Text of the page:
Reducing Your Spring and Summer Allergy Symptoms

The return to spring is often a welcome change of seasons, but it can be challenging for those who live with diagnosed and undiagnosed allergies.

As plants begin to bloom, pollen is released into the air. The two biggest culprits at this time are trees and grass. In northwest Ohio, tree pollen allergies usually begin in March and last until the end of May. Grass pollen begins in early May and can last all summer. If it’s a particularly rainy spring and summer, there may be high counts of mold spores, which can also contribute to seasonal allergy issues.

Typical symptoms include frequent sneezing, itchy or watery eyes, and a runny, stuffy or drippy nose.

Lifestyle Changes

For those with allergies, lifestyle changes may help reduce exposure and symptoms. Here are some tips:

  • Keep your windows closed. Whether you’re driving with the windows down or enjoying the spring breeze throughout your house, the fresh air is an opportunity for outdoor pollen to agitate your allergies. Keep your windows closed and use air conditioning as needed.
  • Plan your time outside. If you exercise outdoors or like to garden, look at the pollen counts and plan your activities accordingly. A pollen count of ten or less is considered low, 10-100 is medium and above 100 is a high pollen count. Pollen counts are generally highest in the morning and in the late evening.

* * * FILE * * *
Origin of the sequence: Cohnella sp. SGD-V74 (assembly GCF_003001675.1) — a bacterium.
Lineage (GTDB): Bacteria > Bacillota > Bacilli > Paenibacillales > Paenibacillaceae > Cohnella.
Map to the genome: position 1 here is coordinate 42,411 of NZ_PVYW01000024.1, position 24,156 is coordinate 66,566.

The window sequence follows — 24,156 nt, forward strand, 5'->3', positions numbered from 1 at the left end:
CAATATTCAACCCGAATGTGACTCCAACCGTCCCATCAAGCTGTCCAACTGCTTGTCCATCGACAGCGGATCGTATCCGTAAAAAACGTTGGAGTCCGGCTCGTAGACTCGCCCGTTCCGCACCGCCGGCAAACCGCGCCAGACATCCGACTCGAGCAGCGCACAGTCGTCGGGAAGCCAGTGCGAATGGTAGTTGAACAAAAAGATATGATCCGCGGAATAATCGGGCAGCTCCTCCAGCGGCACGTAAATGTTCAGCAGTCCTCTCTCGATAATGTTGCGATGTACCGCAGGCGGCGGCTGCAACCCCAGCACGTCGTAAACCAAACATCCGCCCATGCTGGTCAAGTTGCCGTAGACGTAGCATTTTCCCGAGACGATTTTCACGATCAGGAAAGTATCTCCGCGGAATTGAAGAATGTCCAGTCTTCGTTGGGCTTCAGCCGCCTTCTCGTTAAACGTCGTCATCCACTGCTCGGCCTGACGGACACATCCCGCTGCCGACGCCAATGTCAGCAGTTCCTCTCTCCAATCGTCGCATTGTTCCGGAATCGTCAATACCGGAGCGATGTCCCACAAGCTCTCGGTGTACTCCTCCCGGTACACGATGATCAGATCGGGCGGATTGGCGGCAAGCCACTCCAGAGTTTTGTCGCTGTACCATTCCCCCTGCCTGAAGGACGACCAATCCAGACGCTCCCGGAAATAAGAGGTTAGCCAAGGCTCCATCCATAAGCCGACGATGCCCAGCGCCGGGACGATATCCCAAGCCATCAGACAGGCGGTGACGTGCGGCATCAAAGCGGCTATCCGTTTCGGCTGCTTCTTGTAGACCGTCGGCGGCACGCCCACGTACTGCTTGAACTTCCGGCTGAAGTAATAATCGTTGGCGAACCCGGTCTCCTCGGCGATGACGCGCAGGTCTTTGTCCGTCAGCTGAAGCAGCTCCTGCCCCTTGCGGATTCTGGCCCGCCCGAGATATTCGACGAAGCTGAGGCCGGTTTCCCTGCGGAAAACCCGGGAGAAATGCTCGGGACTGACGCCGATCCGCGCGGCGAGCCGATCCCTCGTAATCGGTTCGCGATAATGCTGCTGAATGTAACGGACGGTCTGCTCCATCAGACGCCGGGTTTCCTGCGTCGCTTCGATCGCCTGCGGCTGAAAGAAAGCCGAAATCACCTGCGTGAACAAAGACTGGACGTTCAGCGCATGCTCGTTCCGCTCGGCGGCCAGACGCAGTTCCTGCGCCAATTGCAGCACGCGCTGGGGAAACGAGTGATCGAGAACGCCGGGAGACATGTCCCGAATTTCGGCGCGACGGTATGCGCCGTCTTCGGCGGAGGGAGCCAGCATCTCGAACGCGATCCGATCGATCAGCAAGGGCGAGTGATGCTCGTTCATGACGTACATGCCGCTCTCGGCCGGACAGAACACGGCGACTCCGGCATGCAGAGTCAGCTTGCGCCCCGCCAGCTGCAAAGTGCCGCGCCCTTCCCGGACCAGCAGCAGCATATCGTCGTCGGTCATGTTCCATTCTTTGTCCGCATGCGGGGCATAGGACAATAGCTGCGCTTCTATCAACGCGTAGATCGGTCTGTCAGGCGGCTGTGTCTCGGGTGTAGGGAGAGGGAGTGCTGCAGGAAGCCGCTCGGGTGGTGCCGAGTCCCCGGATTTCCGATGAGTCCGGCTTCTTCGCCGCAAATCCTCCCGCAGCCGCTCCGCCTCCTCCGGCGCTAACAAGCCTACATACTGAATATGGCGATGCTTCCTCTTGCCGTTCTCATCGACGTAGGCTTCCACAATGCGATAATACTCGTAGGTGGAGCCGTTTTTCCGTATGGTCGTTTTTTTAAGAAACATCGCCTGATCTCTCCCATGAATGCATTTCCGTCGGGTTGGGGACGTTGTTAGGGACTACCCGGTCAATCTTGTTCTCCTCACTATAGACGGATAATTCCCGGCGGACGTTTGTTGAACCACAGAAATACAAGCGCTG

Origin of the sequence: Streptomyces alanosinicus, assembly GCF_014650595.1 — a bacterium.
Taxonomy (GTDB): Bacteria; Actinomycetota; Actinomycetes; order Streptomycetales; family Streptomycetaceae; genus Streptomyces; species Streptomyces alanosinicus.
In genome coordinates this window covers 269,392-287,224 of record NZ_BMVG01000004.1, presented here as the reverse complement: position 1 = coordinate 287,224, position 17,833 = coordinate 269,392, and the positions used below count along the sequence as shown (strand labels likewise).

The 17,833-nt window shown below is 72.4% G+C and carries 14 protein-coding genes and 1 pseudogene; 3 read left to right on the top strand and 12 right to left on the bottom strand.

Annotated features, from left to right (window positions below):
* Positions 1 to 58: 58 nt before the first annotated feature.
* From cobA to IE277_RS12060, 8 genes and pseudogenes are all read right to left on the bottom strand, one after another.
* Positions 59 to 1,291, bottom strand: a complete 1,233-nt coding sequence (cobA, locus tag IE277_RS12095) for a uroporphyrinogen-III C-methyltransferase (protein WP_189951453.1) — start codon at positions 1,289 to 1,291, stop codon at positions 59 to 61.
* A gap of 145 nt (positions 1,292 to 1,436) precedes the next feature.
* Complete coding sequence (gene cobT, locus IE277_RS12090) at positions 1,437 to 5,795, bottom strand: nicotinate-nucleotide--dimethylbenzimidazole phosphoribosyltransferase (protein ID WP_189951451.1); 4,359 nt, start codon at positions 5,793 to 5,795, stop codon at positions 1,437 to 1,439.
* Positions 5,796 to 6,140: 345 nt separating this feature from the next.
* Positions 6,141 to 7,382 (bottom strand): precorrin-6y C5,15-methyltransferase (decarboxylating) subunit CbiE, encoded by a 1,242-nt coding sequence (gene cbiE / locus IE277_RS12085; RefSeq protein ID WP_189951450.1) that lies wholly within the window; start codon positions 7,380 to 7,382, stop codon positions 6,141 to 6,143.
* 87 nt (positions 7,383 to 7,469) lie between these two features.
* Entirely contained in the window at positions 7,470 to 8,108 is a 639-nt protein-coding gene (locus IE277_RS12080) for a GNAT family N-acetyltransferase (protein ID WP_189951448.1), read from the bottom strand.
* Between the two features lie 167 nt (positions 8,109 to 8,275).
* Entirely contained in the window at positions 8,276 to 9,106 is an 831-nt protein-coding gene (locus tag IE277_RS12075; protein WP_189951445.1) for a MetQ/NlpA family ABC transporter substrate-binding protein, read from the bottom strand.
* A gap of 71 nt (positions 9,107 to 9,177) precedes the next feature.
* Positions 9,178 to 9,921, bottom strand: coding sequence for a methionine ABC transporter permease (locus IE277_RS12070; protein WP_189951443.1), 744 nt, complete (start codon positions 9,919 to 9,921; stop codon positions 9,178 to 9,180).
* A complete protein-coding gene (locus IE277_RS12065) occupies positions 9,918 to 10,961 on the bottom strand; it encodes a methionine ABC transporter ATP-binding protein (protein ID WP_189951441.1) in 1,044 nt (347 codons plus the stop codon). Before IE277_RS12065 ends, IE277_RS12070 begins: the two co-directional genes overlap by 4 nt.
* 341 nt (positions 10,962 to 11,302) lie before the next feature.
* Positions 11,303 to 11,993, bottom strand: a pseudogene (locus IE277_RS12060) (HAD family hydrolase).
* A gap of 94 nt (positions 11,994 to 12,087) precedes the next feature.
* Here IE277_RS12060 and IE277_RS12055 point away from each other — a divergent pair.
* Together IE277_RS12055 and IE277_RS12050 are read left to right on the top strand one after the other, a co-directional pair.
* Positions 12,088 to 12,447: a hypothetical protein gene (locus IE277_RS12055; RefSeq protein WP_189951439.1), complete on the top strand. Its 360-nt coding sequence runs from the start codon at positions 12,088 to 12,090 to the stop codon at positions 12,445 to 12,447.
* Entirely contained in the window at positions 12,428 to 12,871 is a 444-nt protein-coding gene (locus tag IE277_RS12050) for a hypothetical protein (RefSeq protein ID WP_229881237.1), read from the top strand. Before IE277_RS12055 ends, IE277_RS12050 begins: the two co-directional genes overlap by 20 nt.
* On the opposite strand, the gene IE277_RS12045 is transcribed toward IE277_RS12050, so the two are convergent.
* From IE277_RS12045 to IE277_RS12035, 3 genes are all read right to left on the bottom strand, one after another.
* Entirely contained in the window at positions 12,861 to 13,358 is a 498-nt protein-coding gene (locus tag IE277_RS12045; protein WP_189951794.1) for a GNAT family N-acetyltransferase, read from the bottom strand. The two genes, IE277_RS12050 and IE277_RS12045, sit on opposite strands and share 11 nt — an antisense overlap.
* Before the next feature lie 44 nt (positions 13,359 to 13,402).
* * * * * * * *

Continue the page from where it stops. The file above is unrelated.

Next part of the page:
• Wash the pollen away. When you come in from the outdoors, take off your shoes and jacket. Shower and wash your hair, particularly before going to bed, otherwise the pollen will stay on your clothes and bed.
  • Take your medications regularly. Children, in particular, may not always get their medications on a regular basis as parents may only give them medicine when the allergy symptoms are bad. If you know the allergy season has started and will go on for some time, give your child their medication on a daily basis to keep symptoms at bay.

Treatment Options

If seasonal allergies are affecting your quality of life, it’s time to talk with your primary care provider or specialist. A board-certified allergy specialist can help identify what you’re allergic to and look at all the treatment options.

Non-sedating antihistamines are typically the first choice of medication given to people with allergies. For some, these may not be enough. Decongestants may be recommended, but because they may raise your blood pressure, they aren’t good to take long-term. Allergy eye drops are very effective and can also be used on an as-needed basis

Nasal steroid sprays may be effective with symptoms, including sneezing, itching, congestion and stuffiness. They also get to the area where you need the medication, without any systemic side effects. Using a nasal saline irrigations, such as a Neti Pot, a couple times a day may also help reduce symptoms.

When these don’t work, allergy immunotherapy may be recommended to desensitize the immune system to tolerate the allergens. These can be done as allergy shots or under the tongue (sublingual) tablets for some allergies. The benefit of allergy immunotherapy is that it can help reduce allergy symptoms, decrease medication needs and improve quality of life.

Learn more about allergy testing and treatment at ProMedica.